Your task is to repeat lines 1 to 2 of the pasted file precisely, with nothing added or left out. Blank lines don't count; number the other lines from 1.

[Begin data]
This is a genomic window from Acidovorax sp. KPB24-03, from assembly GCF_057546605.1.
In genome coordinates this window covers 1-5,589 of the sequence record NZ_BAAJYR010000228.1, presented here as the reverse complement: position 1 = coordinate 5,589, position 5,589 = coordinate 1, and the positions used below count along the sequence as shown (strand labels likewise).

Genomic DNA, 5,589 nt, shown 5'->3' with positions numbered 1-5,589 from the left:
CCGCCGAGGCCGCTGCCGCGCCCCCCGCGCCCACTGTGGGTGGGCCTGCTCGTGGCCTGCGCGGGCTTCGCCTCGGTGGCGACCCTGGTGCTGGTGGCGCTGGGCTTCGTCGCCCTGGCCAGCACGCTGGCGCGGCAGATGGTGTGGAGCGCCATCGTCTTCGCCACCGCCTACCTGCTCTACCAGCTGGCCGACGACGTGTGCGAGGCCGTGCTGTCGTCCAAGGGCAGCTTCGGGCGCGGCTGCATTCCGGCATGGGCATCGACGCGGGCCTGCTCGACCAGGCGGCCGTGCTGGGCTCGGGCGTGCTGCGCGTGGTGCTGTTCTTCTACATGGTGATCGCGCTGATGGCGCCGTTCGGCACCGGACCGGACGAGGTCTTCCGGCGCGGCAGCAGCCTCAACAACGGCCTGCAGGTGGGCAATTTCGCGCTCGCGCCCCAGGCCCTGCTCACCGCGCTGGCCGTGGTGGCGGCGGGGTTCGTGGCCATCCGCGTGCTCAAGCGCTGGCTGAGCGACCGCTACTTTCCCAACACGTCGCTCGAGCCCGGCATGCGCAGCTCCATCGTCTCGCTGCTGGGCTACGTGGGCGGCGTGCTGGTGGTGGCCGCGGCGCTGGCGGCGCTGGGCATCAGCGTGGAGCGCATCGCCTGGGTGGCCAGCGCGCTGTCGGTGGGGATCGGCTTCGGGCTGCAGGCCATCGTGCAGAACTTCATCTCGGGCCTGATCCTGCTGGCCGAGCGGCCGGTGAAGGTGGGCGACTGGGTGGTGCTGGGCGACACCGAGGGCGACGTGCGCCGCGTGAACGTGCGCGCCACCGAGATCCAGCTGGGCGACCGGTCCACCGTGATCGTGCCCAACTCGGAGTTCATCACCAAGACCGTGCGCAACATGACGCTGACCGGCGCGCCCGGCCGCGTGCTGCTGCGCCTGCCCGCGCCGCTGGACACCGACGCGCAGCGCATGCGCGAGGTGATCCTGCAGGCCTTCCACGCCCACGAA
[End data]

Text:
This is a genomic window from Acidovorax sp. KPB24-03, from assembly GCF_057546605.1.
In genome coordinates this window covers 1-5,589 of the sequence record NZ_BAAJYR010000228.1, presented here as the reverse complement: position 1 = coordinate 5,589, position 5,589 = coordinate 1, and the positions used below count along the sequence as shown (strand labels likewise).